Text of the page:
Your mother has entered hospice care, and she is declining quickly. Suddenly there are a million questions you are supposed to have answered in advance: Is there a will? What should we do with the house, the china, the dog? Most of them involve money, beloved objects, or family history, but in the digital age, there are also less tangible assets we almost never think about.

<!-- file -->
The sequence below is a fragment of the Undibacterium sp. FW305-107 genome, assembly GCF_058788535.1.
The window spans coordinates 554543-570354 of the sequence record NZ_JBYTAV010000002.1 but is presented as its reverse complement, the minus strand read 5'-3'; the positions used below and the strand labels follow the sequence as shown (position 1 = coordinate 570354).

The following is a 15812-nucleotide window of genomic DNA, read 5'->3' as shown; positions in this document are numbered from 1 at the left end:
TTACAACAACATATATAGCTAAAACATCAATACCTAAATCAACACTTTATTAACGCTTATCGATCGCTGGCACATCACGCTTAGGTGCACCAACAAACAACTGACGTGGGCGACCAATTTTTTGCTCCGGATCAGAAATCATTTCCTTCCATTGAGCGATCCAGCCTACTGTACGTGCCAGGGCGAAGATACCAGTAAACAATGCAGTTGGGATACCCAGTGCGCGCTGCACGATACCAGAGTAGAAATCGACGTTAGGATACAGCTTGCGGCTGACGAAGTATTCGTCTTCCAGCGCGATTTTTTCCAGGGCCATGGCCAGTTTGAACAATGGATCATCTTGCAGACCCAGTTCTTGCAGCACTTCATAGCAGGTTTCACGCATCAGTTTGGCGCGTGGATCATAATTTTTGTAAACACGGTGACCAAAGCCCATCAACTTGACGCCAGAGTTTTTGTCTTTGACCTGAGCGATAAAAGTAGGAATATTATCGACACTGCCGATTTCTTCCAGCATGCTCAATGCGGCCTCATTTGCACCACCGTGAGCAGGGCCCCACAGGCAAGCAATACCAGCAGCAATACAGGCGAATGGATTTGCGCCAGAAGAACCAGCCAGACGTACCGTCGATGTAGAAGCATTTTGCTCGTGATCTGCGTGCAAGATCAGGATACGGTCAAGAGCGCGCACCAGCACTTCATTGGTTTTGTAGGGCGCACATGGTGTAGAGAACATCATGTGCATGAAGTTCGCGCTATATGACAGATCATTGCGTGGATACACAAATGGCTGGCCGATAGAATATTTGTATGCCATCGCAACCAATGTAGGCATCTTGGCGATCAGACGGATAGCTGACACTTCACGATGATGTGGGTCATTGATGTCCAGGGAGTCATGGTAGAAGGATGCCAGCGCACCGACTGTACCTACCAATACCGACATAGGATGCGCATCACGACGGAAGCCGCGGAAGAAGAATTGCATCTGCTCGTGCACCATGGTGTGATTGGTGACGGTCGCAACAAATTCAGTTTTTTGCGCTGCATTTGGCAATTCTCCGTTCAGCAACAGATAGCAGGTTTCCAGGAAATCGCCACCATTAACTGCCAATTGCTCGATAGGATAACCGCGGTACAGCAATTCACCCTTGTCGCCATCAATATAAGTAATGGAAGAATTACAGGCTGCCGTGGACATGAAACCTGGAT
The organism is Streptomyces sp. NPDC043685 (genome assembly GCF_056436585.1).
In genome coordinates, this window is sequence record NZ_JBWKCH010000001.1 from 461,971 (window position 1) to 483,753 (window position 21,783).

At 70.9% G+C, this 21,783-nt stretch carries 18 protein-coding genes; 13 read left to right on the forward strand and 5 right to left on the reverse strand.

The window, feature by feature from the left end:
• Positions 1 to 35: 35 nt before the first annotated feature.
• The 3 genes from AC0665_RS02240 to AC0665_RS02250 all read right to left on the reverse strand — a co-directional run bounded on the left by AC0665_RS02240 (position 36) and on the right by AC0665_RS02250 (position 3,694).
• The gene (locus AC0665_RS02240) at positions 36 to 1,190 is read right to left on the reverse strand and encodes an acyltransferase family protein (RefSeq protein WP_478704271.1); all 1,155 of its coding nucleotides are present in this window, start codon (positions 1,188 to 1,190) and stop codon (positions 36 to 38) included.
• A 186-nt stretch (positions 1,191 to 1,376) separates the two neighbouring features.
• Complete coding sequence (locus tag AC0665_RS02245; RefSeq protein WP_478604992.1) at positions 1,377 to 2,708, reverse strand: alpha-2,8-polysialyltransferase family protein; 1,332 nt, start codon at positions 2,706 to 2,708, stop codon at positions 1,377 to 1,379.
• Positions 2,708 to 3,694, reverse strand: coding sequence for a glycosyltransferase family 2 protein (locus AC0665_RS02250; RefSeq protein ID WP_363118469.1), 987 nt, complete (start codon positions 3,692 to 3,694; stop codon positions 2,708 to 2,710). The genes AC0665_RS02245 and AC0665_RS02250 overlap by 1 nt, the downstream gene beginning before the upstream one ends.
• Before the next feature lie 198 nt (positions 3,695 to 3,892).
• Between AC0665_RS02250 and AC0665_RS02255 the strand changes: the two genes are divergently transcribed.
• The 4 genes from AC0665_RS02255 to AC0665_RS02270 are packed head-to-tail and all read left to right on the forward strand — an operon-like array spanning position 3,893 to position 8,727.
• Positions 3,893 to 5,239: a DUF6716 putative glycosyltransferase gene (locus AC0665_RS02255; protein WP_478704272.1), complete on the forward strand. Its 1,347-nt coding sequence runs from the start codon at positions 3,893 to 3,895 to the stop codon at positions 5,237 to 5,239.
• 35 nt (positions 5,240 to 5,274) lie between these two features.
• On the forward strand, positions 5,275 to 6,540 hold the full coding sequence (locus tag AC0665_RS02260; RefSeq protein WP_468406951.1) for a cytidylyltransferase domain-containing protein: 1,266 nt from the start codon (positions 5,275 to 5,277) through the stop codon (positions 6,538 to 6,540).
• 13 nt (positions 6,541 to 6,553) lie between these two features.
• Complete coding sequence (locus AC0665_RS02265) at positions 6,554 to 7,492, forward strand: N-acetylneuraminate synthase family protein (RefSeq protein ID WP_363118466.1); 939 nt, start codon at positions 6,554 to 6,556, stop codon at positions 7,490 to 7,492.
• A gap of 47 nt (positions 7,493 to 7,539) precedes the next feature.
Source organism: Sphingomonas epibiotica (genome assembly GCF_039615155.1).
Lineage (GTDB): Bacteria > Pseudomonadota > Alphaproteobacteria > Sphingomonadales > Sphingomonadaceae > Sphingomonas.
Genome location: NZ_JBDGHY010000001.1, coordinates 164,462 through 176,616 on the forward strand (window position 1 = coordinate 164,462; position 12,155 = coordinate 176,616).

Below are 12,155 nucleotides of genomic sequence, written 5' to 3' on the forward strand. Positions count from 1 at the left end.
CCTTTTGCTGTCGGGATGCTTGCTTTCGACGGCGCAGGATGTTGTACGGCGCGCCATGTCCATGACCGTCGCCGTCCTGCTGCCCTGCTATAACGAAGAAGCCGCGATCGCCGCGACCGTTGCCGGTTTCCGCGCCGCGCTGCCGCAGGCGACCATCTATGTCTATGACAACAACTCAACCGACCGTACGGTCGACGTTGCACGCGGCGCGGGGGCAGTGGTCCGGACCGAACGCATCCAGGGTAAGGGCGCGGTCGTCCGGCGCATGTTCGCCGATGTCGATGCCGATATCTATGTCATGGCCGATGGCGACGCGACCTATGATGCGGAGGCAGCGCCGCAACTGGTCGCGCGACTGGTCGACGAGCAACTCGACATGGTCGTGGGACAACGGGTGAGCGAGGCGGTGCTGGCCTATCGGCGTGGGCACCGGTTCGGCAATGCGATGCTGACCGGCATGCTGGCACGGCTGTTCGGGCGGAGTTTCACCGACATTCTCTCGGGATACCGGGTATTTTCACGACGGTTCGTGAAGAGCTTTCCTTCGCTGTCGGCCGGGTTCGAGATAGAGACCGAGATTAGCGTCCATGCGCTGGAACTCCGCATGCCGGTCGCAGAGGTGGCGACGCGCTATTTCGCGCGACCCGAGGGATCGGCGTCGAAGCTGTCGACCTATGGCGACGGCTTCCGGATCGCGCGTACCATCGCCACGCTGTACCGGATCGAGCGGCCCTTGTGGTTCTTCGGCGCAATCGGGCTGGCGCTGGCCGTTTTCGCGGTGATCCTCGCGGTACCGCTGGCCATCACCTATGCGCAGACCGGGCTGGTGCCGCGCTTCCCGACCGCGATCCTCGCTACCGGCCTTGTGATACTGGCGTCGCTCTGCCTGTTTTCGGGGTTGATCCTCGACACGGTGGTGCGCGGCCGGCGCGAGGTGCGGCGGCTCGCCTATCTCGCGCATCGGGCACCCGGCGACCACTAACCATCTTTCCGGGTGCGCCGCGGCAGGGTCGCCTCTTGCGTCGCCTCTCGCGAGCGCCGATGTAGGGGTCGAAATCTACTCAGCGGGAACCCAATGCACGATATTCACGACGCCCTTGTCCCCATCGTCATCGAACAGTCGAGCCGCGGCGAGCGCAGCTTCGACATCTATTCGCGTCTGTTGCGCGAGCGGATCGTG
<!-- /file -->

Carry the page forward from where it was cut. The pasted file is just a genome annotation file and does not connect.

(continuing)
Like most Americans, our loved ones will most likely access more than two dozen password-protected sites on different computers and smartphones, storing and sharing the vulnerable, mundane, and whimsical details of life while connecting with family and friends. The average American values his or her digital assets, such as photo libraries, personal communication, and entertainment files, at about $55,000, a value based on sentimental attachments as well as financial investments in music, applications, and software. As we plan for inheriting the house and family keepsakes, we must include our digital lives, as well. And, as we help our parents plan, we need to take care of our own digital presence.